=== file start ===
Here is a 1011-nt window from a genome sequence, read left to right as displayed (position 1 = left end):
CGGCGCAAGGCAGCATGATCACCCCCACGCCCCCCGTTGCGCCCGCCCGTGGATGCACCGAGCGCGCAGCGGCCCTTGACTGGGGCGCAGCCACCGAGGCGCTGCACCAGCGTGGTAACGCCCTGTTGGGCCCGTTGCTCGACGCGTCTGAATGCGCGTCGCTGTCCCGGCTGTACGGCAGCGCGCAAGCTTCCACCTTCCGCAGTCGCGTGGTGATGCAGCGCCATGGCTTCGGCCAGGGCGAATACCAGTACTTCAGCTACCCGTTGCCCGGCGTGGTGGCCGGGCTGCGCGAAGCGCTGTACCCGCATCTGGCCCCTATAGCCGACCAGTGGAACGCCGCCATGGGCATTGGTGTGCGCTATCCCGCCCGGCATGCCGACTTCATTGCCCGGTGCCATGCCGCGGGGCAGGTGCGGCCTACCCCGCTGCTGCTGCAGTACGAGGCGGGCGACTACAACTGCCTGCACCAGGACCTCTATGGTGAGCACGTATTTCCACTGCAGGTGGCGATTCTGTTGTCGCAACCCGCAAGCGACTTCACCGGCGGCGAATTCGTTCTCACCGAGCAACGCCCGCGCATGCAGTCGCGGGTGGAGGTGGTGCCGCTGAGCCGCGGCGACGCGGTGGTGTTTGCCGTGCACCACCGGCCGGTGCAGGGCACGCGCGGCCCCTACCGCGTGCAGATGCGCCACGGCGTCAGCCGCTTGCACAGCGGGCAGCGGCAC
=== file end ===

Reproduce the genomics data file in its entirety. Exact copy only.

Here is a 1011-nt window from a genome sequence, read left to right as displayed (position 1 = left end):
CGGCGCAAGGCAGCATGATCACCCCCACGCCCCCCGTTGCGCCCGCCCGTGGATGCACCGAGCGCGCAGCGGCCCTTGACTGGGGCGCAGCCACCGAGGCGCTGCACCAGCGTGGTAACGCCCTGTTGGGCCCGTTGCTCGACGCGTCTGAATGCGCGTCGCTGTCCCGGCTGTACGGCAGCGCGCAAGCTTCCACCTTCCGCAGTCGCGTGGTGATGCAGCGCCATGGCTTCGGCCAGGGCGAATACCAGTACTTCAGCTACCCGTTGCCCGGCGTGGTGGCCGGGCTGCGCGAAGCGCTGTACCCGCATCTGGCCCCTATAGCCGACCAGTGGAACGCCGCCATGGGCATTGGTGTGCGCTATCCCGCCCGGCATGCCGACTTCATTGCCCGGTGCCATGCCGCGGGGCAGGTGCGGCCTACCCCGCTGCTGCTGCAGTACGAGGCGGGCGACTACAACTGCCTGCACCAGGACCTCTATGGTGAGCACGTATTTCCACTGCAGGTGGCGATTCTGTTGTCGCAACCCGCAAGCGACTTCACCGGCGGCGAATTCGTTCTCACCGAGCAACGCCCGCGCATGCAGTCGCGGGTGGAGGTGGTGCCGCTGAGCCGCGGCGACGCGGTGGTGTTTGCCGTGCACCACCGGCCGGTGCAGGGCACGCGCGGCCCCTACCGCGTGCAGATGCGCCACGGCGTCAGCCGCTTGCACAGCGGGCAGCGGCAC